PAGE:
A few years back, one of my favorite Linux desktops was MEPIS Linux. This Debian Linux-based distribution worked well. Eventually, though, its founder and maintainer, Warren Woodford, had to turn his attention to other businesses. MEPIS’s fans joined forces with the related antiX Linux communities and revived the project as MX Linux. 

Today, it’s a good, solid lightweight desktop that uses Xfce as its interface. It works well, and it’s very popular. For beginners, what I like about it is that it’s beginner-friendly, easy to pick up, and you can run it on even ancient Pentium II gear. In short, it’s ideal if you want to get your feet wet with Linux on a PC that would otherwise be collecting dust in your closet. 

So, ready to give Linux a try? It’s worked well for me for almost 30-years, and it can work well for you for the next 30. While most desktops seem to be heading to a DaaS model–including Windows — I can guarantee you Linux will still be available for your PC decades from now.

The most recent edition available today is MX Linux 21 “Wildflower.:

For us, it’s Linux Mint. It has a user interface that looks and feels very much like Windows for easier transitioning as well as a free and open-source code for making your own tweaks. The best part is that Linux Mint doesn’t collect your data at all, so you can use it with confidence that your personal info won’t end up on a server somewhere to be sold to advertisers.

Linux distro


Core code

Open source?

Linux Mint




Chrome OS


Gentoo Linux



Free for individuals/Variable commercial pricing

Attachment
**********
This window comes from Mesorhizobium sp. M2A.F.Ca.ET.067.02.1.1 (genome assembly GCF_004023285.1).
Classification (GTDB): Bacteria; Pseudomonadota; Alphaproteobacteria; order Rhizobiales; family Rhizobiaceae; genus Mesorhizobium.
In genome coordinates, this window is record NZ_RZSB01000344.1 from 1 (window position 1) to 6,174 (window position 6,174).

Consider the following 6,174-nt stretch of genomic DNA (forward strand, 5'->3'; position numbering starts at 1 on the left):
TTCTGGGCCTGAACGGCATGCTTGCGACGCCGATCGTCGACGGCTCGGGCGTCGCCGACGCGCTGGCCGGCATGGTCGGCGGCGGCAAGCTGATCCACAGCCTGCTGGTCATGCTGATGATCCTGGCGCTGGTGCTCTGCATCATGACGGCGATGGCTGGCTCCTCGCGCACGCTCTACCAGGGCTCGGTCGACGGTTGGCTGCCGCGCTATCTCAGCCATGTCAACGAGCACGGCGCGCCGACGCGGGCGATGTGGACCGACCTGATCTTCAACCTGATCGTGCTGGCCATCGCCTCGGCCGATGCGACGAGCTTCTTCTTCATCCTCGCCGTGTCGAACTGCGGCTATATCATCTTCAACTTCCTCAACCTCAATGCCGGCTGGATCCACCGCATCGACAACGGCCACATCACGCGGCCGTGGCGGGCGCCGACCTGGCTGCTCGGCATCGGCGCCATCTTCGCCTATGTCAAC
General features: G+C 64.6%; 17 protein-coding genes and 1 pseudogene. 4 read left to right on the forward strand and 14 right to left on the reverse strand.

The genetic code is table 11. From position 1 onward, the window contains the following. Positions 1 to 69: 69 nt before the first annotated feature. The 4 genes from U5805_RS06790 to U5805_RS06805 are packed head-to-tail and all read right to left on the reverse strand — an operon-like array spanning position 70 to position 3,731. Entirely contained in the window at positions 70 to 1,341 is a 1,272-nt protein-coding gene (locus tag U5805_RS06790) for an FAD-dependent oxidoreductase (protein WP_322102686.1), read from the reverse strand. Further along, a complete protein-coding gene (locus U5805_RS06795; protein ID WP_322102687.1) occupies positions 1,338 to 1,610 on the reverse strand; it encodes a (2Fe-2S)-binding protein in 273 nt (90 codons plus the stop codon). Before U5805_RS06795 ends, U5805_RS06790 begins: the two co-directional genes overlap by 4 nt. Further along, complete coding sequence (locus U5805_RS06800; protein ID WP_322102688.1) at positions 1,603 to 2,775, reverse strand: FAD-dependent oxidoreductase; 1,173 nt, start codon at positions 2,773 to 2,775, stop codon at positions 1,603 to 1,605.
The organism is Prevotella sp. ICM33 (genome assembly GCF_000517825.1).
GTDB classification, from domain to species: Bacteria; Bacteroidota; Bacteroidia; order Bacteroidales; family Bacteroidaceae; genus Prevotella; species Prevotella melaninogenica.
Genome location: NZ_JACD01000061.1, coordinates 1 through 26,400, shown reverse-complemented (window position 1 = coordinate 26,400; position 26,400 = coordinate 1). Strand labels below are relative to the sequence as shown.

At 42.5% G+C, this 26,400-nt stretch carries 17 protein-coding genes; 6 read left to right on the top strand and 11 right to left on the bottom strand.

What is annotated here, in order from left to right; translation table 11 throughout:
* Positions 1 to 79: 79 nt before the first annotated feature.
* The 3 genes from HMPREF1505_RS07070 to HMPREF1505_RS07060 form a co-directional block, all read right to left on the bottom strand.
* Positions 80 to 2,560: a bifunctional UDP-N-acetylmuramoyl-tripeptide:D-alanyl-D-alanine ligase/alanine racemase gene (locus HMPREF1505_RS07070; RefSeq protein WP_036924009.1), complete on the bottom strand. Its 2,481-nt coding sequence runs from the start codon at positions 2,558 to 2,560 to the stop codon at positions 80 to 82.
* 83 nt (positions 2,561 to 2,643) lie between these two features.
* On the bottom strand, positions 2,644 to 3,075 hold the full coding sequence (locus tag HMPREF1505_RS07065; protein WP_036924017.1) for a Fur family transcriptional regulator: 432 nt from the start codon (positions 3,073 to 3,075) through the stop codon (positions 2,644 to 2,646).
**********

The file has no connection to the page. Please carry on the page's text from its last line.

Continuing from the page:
Zorin OS

Free for individuals/$39 for commercial license  



MX Linux




In the end, the best Linux distro for you is whichever one feels the most familiar. Some of the picks on our list have user interfaces that are very, very close to older versions of Windows to make it easier to learn something new. Others allow for dual-booting so you can swap back and forth between operating systems when you want to poke around in Linux for an afternoon or need to get some work done in Windows. You also want to choose a version of Linux that is supported by a robust online community of coders, documentation teams, and regular users. That way, if you have any issues with installation, downloading programs, or just general questions, you can get the help you need.

Choose this…

If you want…

Linux Mint

Windows-like feel and operation

Chrome OS

A pick-up-and-play operating system


A more in-depth OS for learning code

Zorin OS

An affordable option for commercial use

MX Linux

A robust online community for open-source code tweaking

We chose Linux systems that were both easy to use for anyone who doesn’t have any experience with operating systems outside of Windows or macOS and felt familiar enough to not be overwhelming. 

We also made sure that all of our picks had free options so that anyone who ends up not liking Linux doesn’t have to invest a ton of cash to dabble in something new.

It used to be hard to install programs on Linux, but that’s no longer the case. Under the hood, things can still be complex, but now almost all distros have application stores. These make installing new programs as simple as pick and click.

If you still need some Windows programs, you can always try Crossover Linux to run them on Linux. It won’t run all Windows apps by any means, but it runs many of them surprisingly well. Some Microsoft programs are now available natively on Linux. These include the Edge browser and Teams.

You can also run Windows 365 Cloud PC, a full Windows 10 or 11 cloud-based desktop, from Linux. This subscription service costs a pretty penny. Or, for free, you can run Microsoft 365 for the web (formerly Office 365), which gives you access to a subset of Word, Excel, PowerPoint, Outlook, and OneNote’s functionality.

Linux Mint is the best Linux distro for beginners according to our analysis.

No, not really. True, while Linux is much safer than Windows, it’s not totally immune from attacks. But, those attacks tend to be much rarer than those that plague Windows or macOS. 

That said, you should still run a firewall, which Linux has built-in, and for stopping malware in its tracks you might consider installing ESET Endpoint AntiVirus for Linux or ClamAV

As I mentioned earlier, there are hundreds of Linux distros. Many of these are also suitable for beginners. Of these, you might also look at the following: